Count Lothar Franz von Schönborn (1655-1729), Prince bishop of Bamberg, Elector and Archbishop of Mainz, and as such Chancellor of the Reich, was the second most powerful man after the German Emperor. In 1705, he began collecting paintings and ten years later, in 1715, he installed part of his growing collection for the first time in Castle Weissenstein in Pommersfelden (Upper Franconia), which he had built between 1711 and 1718. Weissenstein was to become the place for official functions. Another part of the collection was preserved in the family castle Gaibach in Lower Franconia, which served as his private residence. A catalogue of this part of the Schönborn collection was published by its director, the painter Jan Joost van Cossiau (1664-1734) in 1721.
Count Lothar Franz liked to compare his collection of about 1000 paintings to the Imperial collections in Vienna and to the Palatine collection in Düsseldorf. As early as 1715 he expressed the wish to have a choice selection engraved. This may have prompted Rudolf Bys (1662-1738), his curator and court artist, to prepare an inventory of the collection for private circulation. Published in 1719, it has proven to be most reliable and trustworthy. Nevertheless, the count withdrew Bys’s catalogue shortly thereafter. Today only two copies are known to exist, one in the library in Ansbach, the former library of the castle, the other one in Bamberg. (Despite its rarity, Bys’s catalogue is known in the scholarly world and always quoted in more recent literature discussing paintings in the Schönborn collection.)
Katharina Bott now re-publishes Bys’s catalogue with its lengthy, laudatory introduction, updates the location and bibliography of the paintings, although not always up to the more recent literature (John Ingamells’s catalogue of the Wallace collection of 1992 would be preferable to the 1920 catalogue she cites), and at times rather haphazardly. (One might also have expected a reference to the exhibition held in 1989 in Nürnberg, Die Grafen von Schönborn.)There are concordances at the end to Bys (Bott and Bys numbers correspond only through 146, the paintings in the gallery), and to Theodor von Frimmel, who published the last catalogue of the Schönborn collection in 1894; an index lists artists and subjects by page rather than inventory numbers, and omits present locations of paintings sold in 1867.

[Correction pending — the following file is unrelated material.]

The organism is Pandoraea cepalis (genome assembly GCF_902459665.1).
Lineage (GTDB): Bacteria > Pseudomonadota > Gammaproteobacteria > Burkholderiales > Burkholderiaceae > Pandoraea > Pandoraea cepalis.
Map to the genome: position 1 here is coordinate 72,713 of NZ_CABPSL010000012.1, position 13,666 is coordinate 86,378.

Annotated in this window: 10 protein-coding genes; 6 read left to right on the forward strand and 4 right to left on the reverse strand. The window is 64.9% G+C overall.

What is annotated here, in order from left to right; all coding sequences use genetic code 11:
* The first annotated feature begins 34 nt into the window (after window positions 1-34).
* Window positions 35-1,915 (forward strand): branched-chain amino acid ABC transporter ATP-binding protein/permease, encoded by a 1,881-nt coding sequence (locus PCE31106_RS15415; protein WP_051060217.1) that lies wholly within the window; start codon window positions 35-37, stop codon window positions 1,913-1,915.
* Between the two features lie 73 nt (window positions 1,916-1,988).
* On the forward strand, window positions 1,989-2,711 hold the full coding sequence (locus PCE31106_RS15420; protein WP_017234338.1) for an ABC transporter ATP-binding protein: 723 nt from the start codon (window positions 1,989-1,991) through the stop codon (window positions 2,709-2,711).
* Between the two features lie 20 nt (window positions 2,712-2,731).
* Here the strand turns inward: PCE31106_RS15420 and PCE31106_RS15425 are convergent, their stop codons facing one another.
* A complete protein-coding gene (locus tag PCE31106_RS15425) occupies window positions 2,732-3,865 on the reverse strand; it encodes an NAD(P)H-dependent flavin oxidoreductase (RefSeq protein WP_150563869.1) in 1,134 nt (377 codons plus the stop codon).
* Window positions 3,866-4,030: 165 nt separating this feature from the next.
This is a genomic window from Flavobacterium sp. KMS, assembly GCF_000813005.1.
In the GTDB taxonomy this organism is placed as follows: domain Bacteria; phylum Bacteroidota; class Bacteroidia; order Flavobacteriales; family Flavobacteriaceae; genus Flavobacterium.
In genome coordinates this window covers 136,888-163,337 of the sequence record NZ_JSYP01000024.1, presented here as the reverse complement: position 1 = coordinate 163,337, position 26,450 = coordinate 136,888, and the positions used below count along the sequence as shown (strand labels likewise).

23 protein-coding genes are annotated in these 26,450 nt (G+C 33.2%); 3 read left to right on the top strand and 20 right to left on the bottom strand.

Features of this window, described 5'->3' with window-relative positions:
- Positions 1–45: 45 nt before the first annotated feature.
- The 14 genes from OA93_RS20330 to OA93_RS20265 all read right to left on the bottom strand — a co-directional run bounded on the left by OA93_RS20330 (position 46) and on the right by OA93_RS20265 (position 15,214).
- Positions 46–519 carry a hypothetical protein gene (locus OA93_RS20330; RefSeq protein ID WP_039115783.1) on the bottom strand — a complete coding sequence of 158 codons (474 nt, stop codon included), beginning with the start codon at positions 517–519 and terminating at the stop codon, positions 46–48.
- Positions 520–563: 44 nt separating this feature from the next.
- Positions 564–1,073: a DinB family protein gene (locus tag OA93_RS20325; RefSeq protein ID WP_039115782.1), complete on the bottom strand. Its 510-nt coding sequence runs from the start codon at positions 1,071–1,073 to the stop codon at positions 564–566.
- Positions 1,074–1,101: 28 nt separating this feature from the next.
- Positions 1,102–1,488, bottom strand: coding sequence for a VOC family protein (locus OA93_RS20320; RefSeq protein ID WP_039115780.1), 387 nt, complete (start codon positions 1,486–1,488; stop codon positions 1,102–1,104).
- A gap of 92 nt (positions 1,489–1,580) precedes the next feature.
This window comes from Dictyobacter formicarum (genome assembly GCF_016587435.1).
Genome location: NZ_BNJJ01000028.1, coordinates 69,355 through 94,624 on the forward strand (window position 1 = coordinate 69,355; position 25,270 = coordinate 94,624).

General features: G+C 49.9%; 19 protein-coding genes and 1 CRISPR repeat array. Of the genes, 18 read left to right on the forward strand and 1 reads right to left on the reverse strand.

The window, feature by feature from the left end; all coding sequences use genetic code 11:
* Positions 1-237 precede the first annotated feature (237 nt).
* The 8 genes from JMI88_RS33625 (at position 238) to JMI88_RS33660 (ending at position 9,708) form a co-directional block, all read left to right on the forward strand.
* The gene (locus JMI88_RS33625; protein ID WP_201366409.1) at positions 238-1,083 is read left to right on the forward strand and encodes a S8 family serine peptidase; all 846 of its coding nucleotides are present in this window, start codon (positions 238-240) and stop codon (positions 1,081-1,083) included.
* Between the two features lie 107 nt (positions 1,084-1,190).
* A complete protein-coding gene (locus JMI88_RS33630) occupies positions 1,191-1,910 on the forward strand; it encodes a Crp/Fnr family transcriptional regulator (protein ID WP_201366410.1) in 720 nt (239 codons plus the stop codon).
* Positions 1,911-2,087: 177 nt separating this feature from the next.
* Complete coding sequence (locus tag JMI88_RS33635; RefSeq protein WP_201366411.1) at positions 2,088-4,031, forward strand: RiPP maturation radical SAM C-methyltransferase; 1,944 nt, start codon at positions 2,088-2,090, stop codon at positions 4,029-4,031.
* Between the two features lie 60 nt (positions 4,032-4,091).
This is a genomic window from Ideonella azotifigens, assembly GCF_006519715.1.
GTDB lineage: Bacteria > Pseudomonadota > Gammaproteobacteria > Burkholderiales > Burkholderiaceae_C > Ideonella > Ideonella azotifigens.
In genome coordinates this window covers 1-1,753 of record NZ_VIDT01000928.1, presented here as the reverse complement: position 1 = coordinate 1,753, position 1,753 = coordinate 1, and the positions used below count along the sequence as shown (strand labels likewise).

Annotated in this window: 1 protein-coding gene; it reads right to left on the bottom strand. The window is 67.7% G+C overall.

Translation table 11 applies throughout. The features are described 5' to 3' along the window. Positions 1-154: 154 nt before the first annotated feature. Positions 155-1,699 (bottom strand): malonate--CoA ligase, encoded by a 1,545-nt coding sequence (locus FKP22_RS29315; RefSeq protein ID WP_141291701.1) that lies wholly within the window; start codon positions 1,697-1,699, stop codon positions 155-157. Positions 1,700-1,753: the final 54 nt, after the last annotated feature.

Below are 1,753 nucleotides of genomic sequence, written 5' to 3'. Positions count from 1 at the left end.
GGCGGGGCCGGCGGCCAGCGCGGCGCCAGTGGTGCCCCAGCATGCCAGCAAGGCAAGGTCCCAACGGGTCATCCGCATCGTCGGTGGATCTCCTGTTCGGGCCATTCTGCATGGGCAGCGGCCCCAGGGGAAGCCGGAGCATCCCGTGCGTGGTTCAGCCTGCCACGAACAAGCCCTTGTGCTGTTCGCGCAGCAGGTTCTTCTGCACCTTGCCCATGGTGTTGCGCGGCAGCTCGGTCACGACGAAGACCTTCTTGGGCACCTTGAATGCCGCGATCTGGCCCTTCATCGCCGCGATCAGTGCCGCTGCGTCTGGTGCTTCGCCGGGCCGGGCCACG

The revised, annotated edition necessitated a renumbering of the paintings in Pommersfelden, which now add up to 481 works, and their measurements were converted from the Nürnberg Schuh (which equals 30 cm or about 11 inches) to the metric system. Bott also included the opinions given by Ludwig Burchard in a letter to Ernestina, Countess of Schönborn-Wiesentheid on 28 June 1934. Horst Vey supplied additional information on Anthony van Dyck.